Johnson has all of the physical traits a team could ask for in a linebacker. He is strong; this summer a video was posted of him squatting 800 lbs, and that strength shows. Johnson hits ball carriers hard, plain and simple. The crack of padding when a ball carrier is unfortunate enough to meet Johnson head-on can be heard at the top levels of most press boxes and reverberates through a stadium like a firecracker. Johnson adds to his strength with speed not found in most OVC linebackers, as Johnson can often track down most running backs, and certainly most quarterbacks, trying to escape him in the open field. 

The talent of Johnson is without question; prior to the season Eastern’s defensive coordinator said Johnson had the potential to be one of the best players in all of FCS football. But, Johnson is also admittedly inconsistent on the football field as a sophomore. At times he can look lost on defense, being out of place or sometimes even missing tackles. 

“Some days I feel like I’ll go full speed; some days I just think too much, and my emotions or my injuries hold me back,” Johnson said. “So, I just have to focus on being more full-throttle all the time.”

But, when Johnson is on full-throttle mode, there are not many players on Eastern’s defense that can change a game like he can. Johnson leads the team with 12 tackles for loss this season and is second with 60 total tackles. 

Both injuries and his mind have held Johnson back at time this season. He has been dealing with a shoulder injury all season, that has at times knocked him out of games for brief periods in time. He also hurt his hand in a game this season. 

“I have basically been just nervous to play because of my shoulder. I hurt my shoulder I think a week before the first game, so it got worse, and I started being hesitant about a lot of stuff because I was scared to hit my with my body,” Johnson said. “But after a while I just said, ‘I don’t really care anymore, I just have to do what’s best for the team.’ So, I just started playing.”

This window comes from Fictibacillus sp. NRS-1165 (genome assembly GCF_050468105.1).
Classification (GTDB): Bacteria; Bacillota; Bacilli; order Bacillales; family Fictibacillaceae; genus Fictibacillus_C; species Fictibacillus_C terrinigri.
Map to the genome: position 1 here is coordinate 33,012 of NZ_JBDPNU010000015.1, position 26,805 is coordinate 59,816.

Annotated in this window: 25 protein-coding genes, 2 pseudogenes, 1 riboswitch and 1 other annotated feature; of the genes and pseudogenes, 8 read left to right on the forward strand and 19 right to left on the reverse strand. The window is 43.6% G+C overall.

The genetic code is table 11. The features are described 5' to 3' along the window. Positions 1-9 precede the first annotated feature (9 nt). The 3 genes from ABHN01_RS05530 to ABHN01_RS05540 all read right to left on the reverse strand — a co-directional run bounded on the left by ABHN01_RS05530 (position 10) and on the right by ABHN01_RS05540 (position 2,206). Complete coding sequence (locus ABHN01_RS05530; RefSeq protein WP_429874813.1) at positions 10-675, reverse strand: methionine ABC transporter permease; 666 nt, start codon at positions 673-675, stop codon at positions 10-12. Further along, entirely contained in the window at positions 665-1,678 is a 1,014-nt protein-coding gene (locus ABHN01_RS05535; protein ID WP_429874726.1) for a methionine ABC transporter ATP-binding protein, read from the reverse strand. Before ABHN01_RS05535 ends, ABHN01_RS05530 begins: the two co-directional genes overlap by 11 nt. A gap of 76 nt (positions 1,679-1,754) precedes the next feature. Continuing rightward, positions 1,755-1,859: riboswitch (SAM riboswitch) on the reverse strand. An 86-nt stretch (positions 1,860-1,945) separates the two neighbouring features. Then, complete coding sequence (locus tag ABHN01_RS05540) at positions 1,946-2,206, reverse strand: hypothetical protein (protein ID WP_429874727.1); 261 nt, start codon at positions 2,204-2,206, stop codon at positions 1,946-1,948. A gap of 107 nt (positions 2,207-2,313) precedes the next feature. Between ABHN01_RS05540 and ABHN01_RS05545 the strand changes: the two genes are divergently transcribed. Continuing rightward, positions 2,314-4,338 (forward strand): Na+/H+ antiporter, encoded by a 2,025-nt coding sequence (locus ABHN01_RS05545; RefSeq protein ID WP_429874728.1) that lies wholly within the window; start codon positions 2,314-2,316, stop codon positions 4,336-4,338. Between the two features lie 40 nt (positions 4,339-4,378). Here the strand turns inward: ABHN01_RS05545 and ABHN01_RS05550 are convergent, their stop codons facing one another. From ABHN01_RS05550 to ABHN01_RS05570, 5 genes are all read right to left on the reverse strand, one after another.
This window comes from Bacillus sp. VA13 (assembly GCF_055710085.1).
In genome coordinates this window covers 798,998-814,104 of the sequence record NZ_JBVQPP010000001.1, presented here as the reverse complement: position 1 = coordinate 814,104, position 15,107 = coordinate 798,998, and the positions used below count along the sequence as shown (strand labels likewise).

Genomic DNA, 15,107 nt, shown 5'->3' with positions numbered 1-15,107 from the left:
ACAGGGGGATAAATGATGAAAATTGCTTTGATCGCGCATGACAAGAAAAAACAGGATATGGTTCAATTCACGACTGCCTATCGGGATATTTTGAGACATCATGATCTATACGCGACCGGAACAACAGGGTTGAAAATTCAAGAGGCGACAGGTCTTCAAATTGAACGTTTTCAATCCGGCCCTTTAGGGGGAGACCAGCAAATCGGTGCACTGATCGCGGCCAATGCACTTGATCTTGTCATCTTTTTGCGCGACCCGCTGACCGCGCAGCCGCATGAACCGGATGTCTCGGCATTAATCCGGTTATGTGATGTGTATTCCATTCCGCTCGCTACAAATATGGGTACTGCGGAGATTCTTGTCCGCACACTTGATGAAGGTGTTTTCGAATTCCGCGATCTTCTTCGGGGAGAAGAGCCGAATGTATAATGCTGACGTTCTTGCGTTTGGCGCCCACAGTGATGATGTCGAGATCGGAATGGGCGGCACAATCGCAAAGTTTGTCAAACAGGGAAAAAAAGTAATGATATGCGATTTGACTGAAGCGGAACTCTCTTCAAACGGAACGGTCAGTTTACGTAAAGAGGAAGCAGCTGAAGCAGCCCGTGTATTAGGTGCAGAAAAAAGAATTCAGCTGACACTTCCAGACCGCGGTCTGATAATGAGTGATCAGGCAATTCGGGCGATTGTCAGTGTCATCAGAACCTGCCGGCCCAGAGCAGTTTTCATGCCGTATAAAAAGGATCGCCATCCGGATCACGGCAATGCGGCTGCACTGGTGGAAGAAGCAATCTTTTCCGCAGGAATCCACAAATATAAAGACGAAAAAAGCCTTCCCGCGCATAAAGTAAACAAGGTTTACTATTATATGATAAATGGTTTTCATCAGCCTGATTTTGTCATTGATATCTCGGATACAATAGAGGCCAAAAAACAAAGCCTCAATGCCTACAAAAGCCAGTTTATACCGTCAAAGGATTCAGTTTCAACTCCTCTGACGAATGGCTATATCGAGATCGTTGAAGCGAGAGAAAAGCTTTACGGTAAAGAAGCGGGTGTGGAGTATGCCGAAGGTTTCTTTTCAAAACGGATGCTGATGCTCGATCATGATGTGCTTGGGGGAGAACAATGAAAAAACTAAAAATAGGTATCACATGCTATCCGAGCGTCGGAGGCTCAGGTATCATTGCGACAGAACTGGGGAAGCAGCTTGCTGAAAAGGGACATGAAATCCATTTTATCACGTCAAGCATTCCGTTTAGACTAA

To work through his injuries and stay on the field, Johnson has spent a lot of time in the training room trying to “help himself out.” He also tries to keep himself healthy in practice, and if the team is doing something he knows could re-aggravate his injury, he sits it out. But when it comes to game day, however, Johnson tries not to think about his injuries and just plays football how he knows, fast and brutal. 

“I just try to be the best player I can be; I try to get back on the field as much as possible because I know my teammates want me back on the field,” Johnson said. “So, it’s really not about me.”

His brain too is something that often gets in the way of Johnson playing at his full potential. 

Johnson is an overthinker and often over-analyzes what is happening on the field, which leads to him sometimes being out of place on the field.